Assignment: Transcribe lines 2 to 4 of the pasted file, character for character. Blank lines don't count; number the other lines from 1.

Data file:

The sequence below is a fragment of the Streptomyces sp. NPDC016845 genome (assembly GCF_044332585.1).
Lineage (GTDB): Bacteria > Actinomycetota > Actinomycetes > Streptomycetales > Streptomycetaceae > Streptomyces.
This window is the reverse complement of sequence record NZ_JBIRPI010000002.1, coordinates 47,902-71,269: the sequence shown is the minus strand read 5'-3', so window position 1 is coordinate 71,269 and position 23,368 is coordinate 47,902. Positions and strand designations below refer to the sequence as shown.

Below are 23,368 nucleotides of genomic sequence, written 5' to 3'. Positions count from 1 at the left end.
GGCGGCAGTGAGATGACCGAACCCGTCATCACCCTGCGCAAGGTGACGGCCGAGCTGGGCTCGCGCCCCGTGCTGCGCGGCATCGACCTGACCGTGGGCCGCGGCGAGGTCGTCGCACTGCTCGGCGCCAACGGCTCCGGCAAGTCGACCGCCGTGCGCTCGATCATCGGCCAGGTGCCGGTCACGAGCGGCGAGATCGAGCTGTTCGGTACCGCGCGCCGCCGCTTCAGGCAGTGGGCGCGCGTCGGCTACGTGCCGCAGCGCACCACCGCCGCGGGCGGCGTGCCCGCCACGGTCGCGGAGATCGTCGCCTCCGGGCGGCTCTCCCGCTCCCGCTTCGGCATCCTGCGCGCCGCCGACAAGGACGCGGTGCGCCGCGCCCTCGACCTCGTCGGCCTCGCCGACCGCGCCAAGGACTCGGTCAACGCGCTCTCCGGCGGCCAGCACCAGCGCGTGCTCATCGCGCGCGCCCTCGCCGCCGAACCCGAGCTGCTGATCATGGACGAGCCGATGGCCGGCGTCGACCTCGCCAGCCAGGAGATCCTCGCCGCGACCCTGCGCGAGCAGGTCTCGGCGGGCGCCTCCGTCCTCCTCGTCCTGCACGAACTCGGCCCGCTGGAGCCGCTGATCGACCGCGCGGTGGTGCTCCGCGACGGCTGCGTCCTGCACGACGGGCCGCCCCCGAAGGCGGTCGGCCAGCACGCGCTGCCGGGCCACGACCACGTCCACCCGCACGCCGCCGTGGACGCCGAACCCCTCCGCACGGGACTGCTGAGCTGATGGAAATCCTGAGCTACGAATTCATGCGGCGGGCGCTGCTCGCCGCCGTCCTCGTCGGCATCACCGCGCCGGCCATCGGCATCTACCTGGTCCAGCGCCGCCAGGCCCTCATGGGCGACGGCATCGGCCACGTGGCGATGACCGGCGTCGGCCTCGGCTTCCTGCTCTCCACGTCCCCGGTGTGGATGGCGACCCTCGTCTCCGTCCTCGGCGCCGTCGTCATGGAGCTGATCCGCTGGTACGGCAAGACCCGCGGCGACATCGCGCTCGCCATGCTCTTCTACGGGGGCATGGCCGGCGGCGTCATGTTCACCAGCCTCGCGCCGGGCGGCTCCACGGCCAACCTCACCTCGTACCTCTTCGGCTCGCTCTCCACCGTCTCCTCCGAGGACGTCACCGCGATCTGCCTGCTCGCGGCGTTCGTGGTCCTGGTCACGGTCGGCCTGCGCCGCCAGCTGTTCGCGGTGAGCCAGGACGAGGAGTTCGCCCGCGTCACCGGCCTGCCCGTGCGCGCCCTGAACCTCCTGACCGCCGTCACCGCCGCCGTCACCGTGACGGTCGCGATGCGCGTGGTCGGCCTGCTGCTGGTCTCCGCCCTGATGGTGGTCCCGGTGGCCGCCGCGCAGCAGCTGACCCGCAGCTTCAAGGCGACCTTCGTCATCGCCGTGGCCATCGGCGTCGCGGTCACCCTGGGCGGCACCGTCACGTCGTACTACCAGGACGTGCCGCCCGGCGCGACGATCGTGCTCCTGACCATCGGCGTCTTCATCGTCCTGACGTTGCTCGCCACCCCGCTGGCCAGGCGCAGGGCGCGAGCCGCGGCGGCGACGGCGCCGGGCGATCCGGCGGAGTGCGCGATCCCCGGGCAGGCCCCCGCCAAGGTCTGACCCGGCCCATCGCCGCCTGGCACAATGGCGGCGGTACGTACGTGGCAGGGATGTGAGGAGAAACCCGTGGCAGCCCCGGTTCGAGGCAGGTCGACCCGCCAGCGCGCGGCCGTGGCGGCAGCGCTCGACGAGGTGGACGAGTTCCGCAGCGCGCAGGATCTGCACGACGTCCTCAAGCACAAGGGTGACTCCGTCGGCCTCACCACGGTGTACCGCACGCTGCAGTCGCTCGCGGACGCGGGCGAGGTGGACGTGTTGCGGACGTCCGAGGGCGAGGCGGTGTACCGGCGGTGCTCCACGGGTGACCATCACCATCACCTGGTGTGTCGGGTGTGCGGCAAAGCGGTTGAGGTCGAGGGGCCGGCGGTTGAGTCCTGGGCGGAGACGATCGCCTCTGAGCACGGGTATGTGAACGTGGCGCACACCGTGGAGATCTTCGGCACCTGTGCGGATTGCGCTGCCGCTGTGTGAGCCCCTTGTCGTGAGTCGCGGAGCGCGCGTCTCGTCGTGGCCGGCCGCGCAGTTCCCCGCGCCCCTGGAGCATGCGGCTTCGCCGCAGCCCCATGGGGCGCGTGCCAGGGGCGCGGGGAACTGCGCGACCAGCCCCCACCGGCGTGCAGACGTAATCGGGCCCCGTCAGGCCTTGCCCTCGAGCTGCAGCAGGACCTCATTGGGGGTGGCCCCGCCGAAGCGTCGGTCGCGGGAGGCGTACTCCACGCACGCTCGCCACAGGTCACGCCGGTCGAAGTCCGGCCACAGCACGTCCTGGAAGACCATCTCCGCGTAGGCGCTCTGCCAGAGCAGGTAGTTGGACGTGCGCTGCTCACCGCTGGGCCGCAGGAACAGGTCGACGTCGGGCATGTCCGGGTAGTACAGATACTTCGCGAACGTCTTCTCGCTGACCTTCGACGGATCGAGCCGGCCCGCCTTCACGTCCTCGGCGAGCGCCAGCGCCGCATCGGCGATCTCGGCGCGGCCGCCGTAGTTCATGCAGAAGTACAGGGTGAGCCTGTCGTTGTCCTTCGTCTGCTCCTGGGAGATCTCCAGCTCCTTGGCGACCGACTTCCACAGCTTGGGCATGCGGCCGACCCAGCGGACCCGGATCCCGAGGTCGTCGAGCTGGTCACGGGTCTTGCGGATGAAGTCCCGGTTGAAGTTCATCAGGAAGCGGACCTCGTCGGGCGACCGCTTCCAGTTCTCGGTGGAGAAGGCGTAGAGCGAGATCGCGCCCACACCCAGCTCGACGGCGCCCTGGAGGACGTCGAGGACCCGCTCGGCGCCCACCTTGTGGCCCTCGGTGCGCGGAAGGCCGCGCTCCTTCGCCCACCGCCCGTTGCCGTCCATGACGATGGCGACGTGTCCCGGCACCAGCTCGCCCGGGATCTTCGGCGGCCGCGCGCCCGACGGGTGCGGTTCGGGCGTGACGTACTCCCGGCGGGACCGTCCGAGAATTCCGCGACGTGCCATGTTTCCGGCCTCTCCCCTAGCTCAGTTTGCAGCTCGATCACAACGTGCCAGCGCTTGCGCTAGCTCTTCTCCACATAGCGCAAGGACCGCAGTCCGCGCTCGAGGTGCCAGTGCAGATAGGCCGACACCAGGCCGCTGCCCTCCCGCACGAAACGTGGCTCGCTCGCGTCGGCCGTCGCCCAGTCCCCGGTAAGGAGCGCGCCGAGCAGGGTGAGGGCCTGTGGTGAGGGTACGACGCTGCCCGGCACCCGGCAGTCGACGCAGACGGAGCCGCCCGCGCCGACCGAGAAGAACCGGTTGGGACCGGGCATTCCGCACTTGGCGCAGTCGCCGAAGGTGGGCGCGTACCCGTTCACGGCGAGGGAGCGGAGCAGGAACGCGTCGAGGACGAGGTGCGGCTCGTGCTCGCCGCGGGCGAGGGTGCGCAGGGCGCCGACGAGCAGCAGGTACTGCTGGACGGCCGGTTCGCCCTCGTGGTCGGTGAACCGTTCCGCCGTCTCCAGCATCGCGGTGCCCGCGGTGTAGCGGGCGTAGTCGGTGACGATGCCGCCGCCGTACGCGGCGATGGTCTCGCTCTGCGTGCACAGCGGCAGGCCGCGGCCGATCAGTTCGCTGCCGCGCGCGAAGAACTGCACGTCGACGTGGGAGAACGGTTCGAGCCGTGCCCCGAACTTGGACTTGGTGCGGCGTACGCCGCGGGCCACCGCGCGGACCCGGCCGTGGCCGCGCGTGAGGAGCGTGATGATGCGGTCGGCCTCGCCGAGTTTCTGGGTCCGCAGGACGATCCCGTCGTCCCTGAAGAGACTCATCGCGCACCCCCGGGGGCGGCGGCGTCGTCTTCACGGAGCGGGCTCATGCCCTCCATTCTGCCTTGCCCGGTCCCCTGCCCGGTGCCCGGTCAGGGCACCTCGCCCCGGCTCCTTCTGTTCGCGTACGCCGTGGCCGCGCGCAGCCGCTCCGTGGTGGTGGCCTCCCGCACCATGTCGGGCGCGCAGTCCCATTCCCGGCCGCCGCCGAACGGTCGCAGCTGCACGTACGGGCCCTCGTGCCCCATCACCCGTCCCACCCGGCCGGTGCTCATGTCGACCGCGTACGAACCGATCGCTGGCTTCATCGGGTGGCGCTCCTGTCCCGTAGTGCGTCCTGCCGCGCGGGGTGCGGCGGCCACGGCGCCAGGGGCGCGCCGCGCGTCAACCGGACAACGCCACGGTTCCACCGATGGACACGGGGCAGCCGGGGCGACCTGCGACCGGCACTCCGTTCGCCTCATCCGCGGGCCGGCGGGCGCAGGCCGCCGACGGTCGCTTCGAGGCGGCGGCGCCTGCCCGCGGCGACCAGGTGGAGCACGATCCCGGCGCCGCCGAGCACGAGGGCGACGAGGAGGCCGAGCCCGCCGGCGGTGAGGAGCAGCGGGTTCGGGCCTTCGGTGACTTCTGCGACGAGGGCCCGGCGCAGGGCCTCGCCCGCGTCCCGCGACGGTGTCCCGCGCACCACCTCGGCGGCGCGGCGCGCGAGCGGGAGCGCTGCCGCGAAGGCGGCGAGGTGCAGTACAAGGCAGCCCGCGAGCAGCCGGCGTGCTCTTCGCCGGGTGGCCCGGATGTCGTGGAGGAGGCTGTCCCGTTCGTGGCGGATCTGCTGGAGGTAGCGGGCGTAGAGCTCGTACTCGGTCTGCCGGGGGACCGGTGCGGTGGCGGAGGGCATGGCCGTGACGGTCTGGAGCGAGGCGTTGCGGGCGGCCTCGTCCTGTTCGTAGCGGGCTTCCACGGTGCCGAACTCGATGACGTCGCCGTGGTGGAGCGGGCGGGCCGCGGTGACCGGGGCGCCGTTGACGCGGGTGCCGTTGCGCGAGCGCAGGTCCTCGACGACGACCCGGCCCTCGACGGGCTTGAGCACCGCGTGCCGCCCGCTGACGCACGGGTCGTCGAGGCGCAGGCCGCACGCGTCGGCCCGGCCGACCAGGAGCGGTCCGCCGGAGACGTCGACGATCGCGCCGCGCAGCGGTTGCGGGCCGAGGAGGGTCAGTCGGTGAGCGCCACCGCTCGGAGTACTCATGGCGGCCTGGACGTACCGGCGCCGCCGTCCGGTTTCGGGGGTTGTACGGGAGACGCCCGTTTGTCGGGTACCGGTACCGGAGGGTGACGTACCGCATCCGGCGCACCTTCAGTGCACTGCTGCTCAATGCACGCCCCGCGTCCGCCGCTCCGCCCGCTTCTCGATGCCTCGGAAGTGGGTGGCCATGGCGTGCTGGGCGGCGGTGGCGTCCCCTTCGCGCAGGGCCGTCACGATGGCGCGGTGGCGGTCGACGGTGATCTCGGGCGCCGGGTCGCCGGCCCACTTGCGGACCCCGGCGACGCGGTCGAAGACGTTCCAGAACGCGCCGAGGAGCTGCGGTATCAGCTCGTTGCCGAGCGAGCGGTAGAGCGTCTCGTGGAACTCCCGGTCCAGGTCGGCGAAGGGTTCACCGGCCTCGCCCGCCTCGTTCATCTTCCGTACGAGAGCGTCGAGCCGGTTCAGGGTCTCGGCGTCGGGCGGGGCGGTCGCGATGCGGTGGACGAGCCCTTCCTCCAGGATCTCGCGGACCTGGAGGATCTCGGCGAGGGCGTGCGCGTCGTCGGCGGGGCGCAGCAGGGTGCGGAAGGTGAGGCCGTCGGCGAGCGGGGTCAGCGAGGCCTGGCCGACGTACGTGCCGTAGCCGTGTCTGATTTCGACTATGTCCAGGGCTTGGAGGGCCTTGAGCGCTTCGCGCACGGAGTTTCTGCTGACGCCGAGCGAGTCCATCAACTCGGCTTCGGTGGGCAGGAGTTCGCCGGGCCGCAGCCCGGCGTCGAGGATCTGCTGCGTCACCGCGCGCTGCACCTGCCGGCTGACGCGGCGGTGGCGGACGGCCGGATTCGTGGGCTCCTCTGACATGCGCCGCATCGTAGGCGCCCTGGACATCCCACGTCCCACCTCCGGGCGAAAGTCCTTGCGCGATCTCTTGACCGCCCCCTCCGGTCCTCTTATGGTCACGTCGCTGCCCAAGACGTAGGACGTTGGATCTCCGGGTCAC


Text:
Lineage (GTDB): Bacteria > Actinomycetota > Actinomycetes > Streptomycetales > Streptomycetaceae > Streptomyces.
This window is the reverse complement of sequence record NZ_JBIRPI010000002.1, coordinates 47,902-71,269: the sequence shown is the minus strand read 5'-3', so window position 1 is coordinate 71,269 and position 23,368 is coordinate 47,902. Positions and strand designations below refer to the sequence as shown.

Below are 23,368 nucleotides of genomic sequence, written 5' to 3'. Positions count from 1 at the left end.